The design team has worked under the auspices of Gio Ribotta, Maserati's exterior design manager, who points to styling cues from the brand's legendary Tipo 61 'Birdcage' model, although to be honest, they're lost on me. Think of the Ghibli as a truncated Quattroporte and you're not too far off the mark. It looks anything but a hall of mirrors aping of the elegant QP though and it has its own muscularity that distances itself from the executive car mainstream. It shares much the same drivetrain and suspension with its bigger brother and weight has been cut by building the doors and internal cross members from aluminium, with the dashboard structure constructed in magnesium. It shares the same drivelines and suspension, steel monocoque and production line as Maserati's larger model, but the Ghibli is a foot shorter, with very different coachwork. The suspension is as you'd expect with front double wishbones and a multilink rear, this time using electronically adjustable dampers all round.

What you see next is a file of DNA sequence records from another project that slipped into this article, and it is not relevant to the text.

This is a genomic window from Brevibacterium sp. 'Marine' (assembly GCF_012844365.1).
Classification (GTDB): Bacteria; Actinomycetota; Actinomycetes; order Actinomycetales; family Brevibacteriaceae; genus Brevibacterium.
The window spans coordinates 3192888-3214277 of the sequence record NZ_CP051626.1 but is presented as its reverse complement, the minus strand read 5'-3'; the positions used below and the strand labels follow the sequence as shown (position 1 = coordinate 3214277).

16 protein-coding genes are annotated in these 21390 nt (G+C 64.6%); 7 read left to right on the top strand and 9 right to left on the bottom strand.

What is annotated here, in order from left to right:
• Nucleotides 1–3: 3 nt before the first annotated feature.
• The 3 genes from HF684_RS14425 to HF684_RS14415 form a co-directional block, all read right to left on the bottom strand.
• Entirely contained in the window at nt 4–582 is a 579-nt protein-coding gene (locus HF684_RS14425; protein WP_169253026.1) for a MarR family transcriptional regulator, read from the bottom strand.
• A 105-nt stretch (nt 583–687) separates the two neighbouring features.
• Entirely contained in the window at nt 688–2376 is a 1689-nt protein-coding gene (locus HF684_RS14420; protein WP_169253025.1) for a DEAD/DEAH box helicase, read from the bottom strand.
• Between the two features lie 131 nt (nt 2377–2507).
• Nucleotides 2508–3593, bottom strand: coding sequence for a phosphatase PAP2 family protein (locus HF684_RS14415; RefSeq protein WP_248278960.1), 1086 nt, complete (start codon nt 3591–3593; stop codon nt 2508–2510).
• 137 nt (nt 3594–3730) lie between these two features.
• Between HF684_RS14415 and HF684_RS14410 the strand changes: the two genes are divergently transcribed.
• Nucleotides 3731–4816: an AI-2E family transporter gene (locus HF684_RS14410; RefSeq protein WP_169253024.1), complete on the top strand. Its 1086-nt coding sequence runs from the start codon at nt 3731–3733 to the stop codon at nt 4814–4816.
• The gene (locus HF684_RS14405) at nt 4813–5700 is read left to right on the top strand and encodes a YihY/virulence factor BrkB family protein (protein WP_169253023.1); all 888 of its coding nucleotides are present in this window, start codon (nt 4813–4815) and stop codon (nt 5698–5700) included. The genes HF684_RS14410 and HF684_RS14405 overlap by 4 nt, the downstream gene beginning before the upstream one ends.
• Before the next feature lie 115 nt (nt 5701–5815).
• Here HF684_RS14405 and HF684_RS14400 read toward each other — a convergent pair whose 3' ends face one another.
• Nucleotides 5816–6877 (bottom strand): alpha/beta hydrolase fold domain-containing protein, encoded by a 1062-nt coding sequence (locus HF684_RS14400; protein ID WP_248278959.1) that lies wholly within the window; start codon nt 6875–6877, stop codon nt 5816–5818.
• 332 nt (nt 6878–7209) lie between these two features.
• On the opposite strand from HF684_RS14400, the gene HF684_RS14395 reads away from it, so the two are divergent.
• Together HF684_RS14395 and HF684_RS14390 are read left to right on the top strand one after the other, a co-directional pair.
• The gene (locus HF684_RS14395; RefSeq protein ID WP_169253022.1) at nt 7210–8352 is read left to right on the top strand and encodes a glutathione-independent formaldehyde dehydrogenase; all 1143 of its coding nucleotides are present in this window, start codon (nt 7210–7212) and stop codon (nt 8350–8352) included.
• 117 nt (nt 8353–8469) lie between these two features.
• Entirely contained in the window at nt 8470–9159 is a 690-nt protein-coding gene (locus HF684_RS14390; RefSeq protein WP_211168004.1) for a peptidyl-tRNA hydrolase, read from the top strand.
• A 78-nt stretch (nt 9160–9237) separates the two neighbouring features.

Drop inside and the interior feels and looks reassuringly expensive and well screwed together. Rear legroom and headroom isn't at all bad and there's even a big 500-litre boot. In case you were wondering, yes, you do get that iconic Maserati dash-mounted analogue clock. The information systems never feel quite as slick or as technologically dense as German and Japanese rivals, so if you want the latest in toy tech, you might find the Maserati wanting. If you prefer to make a dramatic entrance, however, there's really nothing to touch it.